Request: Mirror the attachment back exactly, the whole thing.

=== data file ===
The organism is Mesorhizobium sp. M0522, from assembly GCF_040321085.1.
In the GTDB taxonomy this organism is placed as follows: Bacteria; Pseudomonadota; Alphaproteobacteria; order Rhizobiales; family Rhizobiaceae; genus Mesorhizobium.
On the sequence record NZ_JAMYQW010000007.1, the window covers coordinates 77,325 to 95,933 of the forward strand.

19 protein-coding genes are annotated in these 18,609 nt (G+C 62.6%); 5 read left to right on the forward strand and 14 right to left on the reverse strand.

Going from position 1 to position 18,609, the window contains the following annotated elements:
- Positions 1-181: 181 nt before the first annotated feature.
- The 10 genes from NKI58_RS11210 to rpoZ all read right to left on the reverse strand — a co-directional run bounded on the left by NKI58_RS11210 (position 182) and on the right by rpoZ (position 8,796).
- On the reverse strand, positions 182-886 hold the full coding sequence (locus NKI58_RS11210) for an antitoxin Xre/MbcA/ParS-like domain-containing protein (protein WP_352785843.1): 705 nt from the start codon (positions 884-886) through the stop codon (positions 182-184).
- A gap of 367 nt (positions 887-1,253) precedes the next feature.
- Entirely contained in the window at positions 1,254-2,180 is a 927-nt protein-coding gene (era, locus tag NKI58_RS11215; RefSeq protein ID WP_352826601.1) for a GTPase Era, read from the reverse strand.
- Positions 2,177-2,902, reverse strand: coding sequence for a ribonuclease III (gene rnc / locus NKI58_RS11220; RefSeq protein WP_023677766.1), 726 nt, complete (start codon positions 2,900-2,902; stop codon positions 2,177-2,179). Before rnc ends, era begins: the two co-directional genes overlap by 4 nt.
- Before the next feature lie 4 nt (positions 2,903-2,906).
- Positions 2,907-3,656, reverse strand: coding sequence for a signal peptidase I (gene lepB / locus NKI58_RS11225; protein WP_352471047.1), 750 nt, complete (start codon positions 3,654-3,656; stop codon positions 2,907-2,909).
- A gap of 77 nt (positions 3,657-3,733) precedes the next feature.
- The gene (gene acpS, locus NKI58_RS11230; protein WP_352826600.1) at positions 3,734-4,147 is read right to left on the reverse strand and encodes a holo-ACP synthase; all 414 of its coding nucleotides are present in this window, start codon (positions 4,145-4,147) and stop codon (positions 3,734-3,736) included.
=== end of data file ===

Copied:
The organism is Mesorhizobium sp. M0522, from assembly GCF_040321085.1.
In the GTDB taxonomy this organism is placed as follows: Bacteria; Pseudomonadota; Alphaproteobacteria; order Rhizobiales; family Rhizobiaceae; genus Mesorhizobium.
On the sequence record NZ_JAMYQW010000007.1, the window covers coordinates 77,325 to 95,933 of the forward strand.

19 protein-coding genes are annotated in these 18,609 nt (G+C 62.6%); 5 read left to right on the forward strand and 14 right to left on the reverse strand.

Going from position 1 to position 18,609, the window contains the following annotated elements:
- Positions 1-181: 181 nt before the first annotated feature.
- The 10 genes from NKI58_RS11210 to rpoZ all read right to left on the reverse strand — a co-directional run bounded on the left by NKI58_RS11210 (position 182) and on the right by rpoZ (position 8,796).
- On the reverse strand, positions 182-886 hold the full coding sequence (locus NKI58_RS11210) for an antitoxin Xre/MbcA/ParS-like domain-containing protein (protein WP_352785843.1): 705 nt from the start codon (positions 884-886) through the stop codon (positions 182-184).
- A gap of 367 nt (positions 887-1,253) precedes the next feature.
- Entirely contained in the window at positions 1,254-2,180 is a 927-nt protein-coding gene (era, locus tag NKI58_RS11215; RefSeq protein ID WP_352826601.1) for a GTPase Era, read from the reverse strand.
- Positions 2,177-2,902, reverse strand: coding sequence for a ribonuclease III (gene rnc / locus NKI58_RS11220; RefSeq protein WP_023677766.1), 726 nt, complete (start codon positions 2,900-2,902; stop codon positions 2,177-2,179). Before rnc ends, era begins: the two co-directional genes overlap by 4 nt.
- Before the next feature lie 4 nt (positions 2,903-2,906).
- Positions 2,907-3,656, reverse strand: coding sequence for a signal peptidase I (gene lepB / locus NKI58_RS11225; protein WP_352471047.1), 750 nt, complete (start codon positions 3,654-3,656; stop codon positions 2,907-2,909).
- A gap of 77 nt (positions 3,657-3,733) precedes the next feature.
- The gene (gene acpS, locus NKI58_RS11230; protein WP_352826600.1) at positions 3,734-4,147 is read right to left on the reverse strand and encodes a holo-ACP synthase; all 414 of its coding nucleotides are present in this window, start codon (positions 4,145-4,147) and stop codon (positions 3,734-3,736) included.